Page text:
Language Of Immigrants And Immigration

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Dear Independent Press Standards Organisation, I am writing this as I am certainly worried of the use of language when describing immigrants and immigration. The word “Migrant” is being used as a neutral term in the past. It says nothing about their entitlement to cross that border or whether they should be." But it is worrying that the word has recently developed a sour note. It is being used to mean "not a refugee". But instead of not using the word “Refugee” David Cameron had even refered them as “swarm” of migrants, and Katie Hopkins, a controversial British writer had also likened migrants to "cockroaches”. Such use of language was completely 'awful, dehumanising language especially from a world leader'. It is worrying that even "migrant," perhaps the broadest and most…show more content…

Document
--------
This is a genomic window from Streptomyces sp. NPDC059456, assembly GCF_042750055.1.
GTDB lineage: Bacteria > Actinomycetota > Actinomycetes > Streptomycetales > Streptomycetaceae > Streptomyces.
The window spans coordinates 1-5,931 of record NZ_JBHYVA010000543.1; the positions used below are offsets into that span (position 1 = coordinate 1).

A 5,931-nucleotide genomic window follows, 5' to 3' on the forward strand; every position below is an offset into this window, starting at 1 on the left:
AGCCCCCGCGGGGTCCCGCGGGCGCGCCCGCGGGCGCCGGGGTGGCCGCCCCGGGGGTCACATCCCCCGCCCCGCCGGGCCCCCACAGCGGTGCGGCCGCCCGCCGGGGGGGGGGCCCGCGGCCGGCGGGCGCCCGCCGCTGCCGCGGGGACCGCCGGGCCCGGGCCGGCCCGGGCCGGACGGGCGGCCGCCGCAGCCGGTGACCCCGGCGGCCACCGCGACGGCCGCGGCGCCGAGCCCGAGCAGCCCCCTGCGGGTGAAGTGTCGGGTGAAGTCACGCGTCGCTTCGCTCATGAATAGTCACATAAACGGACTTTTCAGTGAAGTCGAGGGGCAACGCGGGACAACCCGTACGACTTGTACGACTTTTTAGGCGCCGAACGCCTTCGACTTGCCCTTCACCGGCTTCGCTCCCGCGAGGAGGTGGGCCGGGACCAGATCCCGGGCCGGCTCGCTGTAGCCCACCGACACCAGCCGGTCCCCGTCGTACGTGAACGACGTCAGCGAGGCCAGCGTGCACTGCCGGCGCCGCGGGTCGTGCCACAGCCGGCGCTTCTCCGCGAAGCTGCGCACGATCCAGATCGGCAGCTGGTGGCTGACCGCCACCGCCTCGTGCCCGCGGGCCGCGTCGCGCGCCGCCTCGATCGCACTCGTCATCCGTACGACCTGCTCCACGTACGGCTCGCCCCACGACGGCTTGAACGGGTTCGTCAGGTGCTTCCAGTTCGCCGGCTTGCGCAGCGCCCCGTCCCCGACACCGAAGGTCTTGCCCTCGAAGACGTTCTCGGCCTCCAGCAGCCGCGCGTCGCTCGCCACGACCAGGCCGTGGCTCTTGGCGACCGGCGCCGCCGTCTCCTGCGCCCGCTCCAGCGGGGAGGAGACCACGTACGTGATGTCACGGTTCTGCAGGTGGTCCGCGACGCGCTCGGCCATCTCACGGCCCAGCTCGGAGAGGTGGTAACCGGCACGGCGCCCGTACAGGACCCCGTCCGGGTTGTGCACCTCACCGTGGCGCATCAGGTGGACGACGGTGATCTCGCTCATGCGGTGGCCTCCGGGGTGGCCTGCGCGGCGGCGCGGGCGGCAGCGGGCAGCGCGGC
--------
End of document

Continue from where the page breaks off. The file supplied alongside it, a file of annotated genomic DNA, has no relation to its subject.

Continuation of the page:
As both government policy and political rhetoric casts these people as undesirables — a threat to security; a criminal element; a drain on resources — the word used to describe them takes on a new, negative meaning”. Words such as "swarm" , “cockroaches” and ”invasion" can also have implications just as negative when used in connection to refugees as these words are "clearly meant to instill fear." That's dangerous because the situation in Calais is already inflamed and full of fear: British tabloids are even calling for Cameron to send in the army, as if the migrants represented a foreign power preparing to invade. Language is inherently political, and the language used to describe migrants and refugees is politicised. The way we talk about migrants in turn influences how the public sees them and the way we deal

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